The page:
The Burning Girls, a review by Sherry

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The Burning Girls
C.J. Tudor

304 pages

Ballantine Books
Published February 9, 2021

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A little religion, a vicar, an out of the way English village and a whole lot of secrets. C.J Tudor’s latest novel has all of these and is bloody good.  

Jack got in a little bit of a bind at her last church and was transferred to a small church in Sussex as the temporary vicar.  Her and her daughter are finding out it is hard to fit in, in a small town when you’re an outsider.

Jack and her daughter Flo are such relatable characters.  And they were surrounded by a great cast of characters that had depth.  There was a complex story with martyrs that were burnt at the stake, some missing girls from 20ish years ago, Jack and Flo’s backstory and the odd things going on at the church.  With that much going on, it could have become messy, but the story never did.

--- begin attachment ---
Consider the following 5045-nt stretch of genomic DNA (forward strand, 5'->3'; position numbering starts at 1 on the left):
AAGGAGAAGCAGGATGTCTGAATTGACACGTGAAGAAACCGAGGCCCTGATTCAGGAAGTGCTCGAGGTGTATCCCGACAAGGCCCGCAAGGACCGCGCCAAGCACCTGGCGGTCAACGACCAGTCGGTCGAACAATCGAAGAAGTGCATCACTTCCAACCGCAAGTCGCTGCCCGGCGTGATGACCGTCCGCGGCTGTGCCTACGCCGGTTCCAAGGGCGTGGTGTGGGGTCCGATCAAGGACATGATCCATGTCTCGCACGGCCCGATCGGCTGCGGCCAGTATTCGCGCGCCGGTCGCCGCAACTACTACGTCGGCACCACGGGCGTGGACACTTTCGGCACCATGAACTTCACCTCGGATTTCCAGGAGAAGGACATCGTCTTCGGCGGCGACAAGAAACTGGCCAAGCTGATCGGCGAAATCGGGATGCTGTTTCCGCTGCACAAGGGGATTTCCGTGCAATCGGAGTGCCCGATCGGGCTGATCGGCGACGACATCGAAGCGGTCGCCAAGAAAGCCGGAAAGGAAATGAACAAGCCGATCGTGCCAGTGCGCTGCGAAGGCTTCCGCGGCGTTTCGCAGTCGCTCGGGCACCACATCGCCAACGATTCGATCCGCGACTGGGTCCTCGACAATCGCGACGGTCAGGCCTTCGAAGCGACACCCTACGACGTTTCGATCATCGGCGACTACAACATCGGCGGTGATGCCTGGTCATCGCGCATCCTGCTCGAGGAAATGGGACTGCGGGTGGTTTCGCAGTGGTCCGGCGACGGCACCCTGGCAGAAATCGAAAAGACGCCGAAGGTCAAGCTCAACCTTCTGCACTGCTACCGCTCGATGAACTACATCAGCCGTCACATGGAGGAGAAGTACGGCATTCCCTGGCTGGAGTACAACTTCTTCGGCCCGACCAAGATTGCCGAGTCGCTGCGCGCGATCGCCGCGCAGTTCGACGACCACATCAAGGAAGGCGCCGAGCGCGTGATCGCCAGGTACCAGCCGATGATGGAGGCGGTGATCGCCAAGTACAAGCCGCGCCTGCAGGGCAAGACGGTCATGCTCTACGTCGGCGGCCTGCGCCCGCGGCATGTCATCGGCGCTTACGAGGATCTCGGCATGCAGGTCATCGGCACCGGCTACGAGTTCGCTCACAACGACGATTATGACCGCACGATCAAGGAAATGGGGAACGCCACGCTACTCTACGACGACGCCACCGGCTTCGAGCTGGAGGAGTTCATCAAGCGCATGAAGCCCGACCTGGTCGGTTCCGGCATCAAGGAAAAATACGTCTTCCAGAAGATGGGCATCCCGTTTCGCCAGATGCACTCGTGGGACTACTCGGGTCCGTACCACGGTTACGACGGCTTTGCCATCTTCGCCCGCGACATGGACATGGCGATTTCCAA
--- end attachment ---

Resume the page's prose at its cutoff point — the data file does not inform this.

The book has you think about what makes you good or bad.  If you’re a teacher or a priest are you automatically a good person?  Or how many bad acts make you a bad  person?  The struggle is real in the book.  Where do you draw the line?

I really like when a book can take a topic like religion and weave it into the book without making it a religious book.  And I can’t forget to mention that Tudor is artful in the way she throws in a small detail that changes your perspective on a character or situation. You were going along enjoying the book and then you think, did I just read that?

The book is a slow burn, so if you’re looking for flash and action, you will be disappointed. Otherwise if you like suspense, mystery, thrillers, this is the book you want to read this winter.

Thanks to NetGalley and Ballantine Books for my ARC in exchange for an honest review.

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